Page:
247R. E. Dick to Harrod, 5 July 1932 [a]

Replies to letter not found, follows on from 239 R. Dick admits that Harrod's comments forced him to re-examine his argument. However, he still thinks that a monetary policy is not enough, while any fall in the rate of interest would scare off borrowers and therefore prove counter-productive. He is glad that Harrod agrees on public policy in the matter of spending, but he considers the importance of government spending as residing not in the fact that it necessitates borrowing, but in the fact that it stimulates enterprise through the process of "secondary employment", which he believes to be more important than some writers have figured it out. He thinks that Harrod's "unsatisfied fringe of borrowers" does not exist, at a time when nobody wishes to borrow. As to Harrod's argument regarding maladjustments between the prices of raw materials, finished goods, wholesale and retails, Dick cannot see how reflation could be a remedy in itself. Moreover, reflation would redistribute income in favour of profits.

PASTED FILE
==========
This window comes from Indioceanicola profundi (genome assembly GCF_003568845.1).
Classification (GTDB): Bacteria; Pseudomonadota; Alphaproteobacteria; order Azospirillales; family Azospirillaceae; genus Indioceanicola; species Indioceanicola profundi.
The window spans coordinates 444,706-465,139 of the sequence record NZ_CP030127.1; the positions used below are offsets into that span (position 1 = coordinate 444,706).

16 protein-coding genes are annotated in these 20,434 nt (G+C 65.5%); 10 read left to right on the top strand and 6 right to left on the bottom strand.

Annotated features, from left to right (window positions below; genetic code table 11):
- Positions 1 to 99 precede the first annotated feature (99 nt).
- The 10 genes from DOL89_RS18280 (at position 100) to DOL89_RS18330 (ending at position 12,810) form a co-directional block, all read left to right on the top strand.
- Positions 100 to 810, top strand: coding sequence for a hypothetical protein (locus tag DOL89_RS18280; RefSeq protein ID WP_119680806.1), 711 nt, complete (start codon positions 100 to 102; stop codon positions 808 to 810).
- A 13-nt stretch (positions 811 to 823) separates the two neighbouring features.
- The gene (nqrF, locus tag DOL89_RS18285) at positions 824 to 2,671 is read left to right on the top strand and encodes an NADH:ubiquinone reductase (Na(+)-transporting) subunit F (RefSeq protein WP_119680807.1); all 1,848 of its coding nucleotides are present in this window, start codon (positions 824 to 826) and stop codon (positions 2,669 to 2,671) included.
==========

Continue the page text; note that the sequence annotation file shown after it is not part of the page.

1. a. From 27 Drosselstrasse, Basel, three pages TLS, in HP IV/276-277/2, with envelope addressed to Christ Church but forwarded to Campden Hill Square.


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